“… 𝙄 𝙙𝙤𝙣’𝙩 𝙜𝙚𝙩 𝙥𝙝𝙤𝙣𝙚 𝙩𝙤 𝙨𝙚𝙚 𝙬𝙝𝙖𝙩 𝙞𝙨 𝙗𝙚𝙞𝙣𝙜 𝙨𝙚𝙣𝙩 𝙞𝙣 𝙩𝙝𝙚 𝙜𝙧𝙤𝙪𝙥 𝙘𝙝𝙖𝙩, 𝙞𝙩’𝙨 𝙬𝙞𝙩𝙝 𝙛𝙖𝙩𝙝𝙚𝙧 𝙖𝙣𝙙 𝙝𝙚 𝙞𝙨 𝙖𝙡𝙬𝙖𝙮𝙨 𝙗𝙪𝙨𝙮 𝙥𝙡𝙖𝙮𝙞𝙣𝙜 𝙋𝙐𝘽𝙂 𝙬𝙝𝙞𝙡𝙚 𝙢𝙮 𝙢𝙤𝙢 𝙗𝙪𝙨𝙮 𝙬𝙖𝙩𝙘𝙝𝙞𝙣𝙜 𝙨𝙚𝙧𝙞𝙖𝙡”.
The recent National Education Assessment 2021 – Grade III report published in 2023 by the Bhutan Council for School Examinations and Assessment, Ministry of Education and Skills Development reports that family members support students in their studies.
In the Student Questionnaire, students were asked if family members supported them in their studies.
Ninety-four percent of students reported that their families encouraged them to get good marks and family members also attended parent-teacher meetings with Ninety-two percent responding affirmative. Sangay Dema, a teacher at Zunglen Primary School said, “Some parents are genuinely concern about their child’s education while some aren’t. In our school, we have parent’s representative to discuss on important matters because family engagement in their child’s education is must. Involvement includes family participation in school events or activities, while teachers provide learning resources and information about their student’s grades.”
She added, “A student’s learning experience is enriched when both the teacher and family bring their perspectives to the table. With family engagement, home and school come together as a team. Therefore, schools need to build partnership with parents and develop mutual responsibility for children’s success in the educational system. In this way, parental involvement is increased, parents’ effort to support schools is encouraged, and they are directly making a positive impact to a successful educational system.”
Ninety percent of students received help from their families in doing homework, whereas eighty two percent were supported in doing project work. Most of the students stated that their families asked about their school lives (89%) and knew their teachers (88%). However, the proportion of students whose families read story books to them or told stories was relatively smaller to less than seventy five percent. The parental activities are imperative for positive upbringing of children.
Ngawang Lhaki Selden, a 7 year old student studying in Jigme Namgyal Lower Secondary School said, “My mother always help me in doing my homework and encourages me to get good marks.”
Her mother, Sonam Yangden said, “Family engagement describes a situation in which families help students reach their academic goals. That is why; I am often concern about my daughter’s development.”
From the findings of the Student Questionnaire, the Ministry of Education found that students had healthy family interactions.
Almost two out of three students (64%) said their parents or family members ate meals with them several times a week. Nearly one third of them (32%) had fewer chances of having meals with their parents or family members. However, four percent of students reported that they did not have any chance to do so.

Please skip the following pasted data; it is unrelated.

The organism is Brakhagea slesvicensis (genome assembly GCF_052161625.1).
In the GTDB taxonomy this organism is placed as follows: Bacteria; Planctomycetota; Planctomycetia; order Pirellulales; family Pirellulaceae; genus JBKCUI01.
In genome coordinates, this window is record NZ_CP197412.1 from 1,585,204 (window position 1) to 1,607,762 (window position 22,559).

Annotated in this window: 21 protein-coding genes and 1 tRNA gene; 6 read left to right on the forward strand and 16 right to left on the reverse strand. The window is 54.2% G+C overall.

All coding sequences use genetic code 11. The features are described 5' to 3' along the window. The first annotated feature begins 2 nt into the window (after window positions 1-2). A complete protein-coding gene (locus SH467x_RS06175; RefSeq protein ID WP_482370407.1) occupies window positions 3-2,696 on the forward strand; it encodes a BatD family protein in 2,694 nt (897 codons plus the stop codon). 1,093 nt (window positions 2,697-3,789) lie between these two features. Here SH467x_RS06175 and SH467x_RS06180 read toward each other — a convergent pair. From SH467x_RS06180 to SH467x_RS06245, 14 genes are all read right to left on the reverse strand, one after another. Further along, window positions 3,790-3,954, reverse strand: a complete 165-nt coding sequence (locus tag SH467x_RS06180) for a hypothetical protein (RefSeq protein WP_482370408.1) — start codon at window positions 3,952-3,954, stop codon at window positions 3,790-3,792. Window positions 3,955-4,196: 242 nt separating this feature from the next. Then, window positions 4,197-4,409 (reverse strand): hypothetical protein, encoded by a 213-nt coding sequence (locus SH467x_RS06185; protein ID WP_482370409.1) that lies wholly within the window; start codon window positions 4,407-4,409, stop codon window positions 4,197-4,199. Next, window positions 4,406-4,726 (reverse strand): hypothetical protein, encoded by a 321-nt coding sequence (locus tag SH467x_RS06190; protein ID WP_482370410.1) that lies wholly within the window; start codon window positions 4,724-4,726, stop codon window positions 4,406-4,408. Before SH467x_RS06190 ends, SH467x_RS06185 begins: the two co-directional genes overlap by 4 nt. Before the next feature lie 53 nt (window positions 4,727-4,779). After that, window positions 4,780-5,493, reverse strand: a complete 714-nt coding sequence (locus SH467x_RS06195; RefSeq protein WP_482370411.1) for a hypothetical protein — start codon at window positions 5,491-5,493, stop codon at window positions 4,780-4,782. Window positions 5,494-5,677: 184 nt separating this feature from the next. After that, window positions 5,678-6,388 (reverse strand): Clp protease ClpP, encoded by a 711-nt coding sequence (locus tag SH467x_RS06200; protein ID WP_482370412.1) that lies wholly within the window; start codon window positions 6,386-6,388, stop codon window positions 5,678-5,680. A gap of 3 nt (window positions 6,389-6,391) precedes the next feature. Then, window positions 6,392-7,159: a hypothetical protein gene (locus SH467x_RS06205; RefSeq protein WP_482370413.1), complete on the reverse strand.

More than 40 percent of students (44%) informed that their family members spent time talking to them several times a week, while nearly half of them (48%) reported their parents did so a few times in a month or a year. About ten percent of them (8%) expressed that their family members did not spend time talking to them. These disengagement activities of from parents are seen to be indifferent to children’s positive development and largely contribute to weak family bounding and children may feel neglected.
A Dzongkha Teacher accounted an incident where her student was asked for not doing homework (assignment to be completed at home) which was sent in a class group chat. The students responded, “I don’t get phone to see what is being sent in the group chat, it’s with father and he is always busy playing PUBG while my mom busy watching serial.”
Limited communication with family members in the early years has negative consequences on students’ wellbeing (Bireda & Pilley, 2018).
A majority of students reported that at least few times a month, their parents or family members spent time talking to them (69%), one such topic being the importance of education (76%), and asked about problems that they face at schools (63%).
However, more than 90 percent of students (94%) were reminded by family members of the importance of education. Around half of the students (51%) responding to the survey pointed out that family members stressed the importance of education several times a week.
In general, family members were concerned about any problems their children might be facing at the school. More than 80 percent of students (86%) reported that their family members talked to them about any possible problems at the school.
A significant proportion of students (87%) responded that their family members were interested in knowing how they were getting along with other students. More than one- third of them (36%) were asked questions by family members about their interactions with peers several times a week.
Thus, these results suggest that it is important to continue giving importance to children regarding their studies and have positive consequences to their development and wellbeing.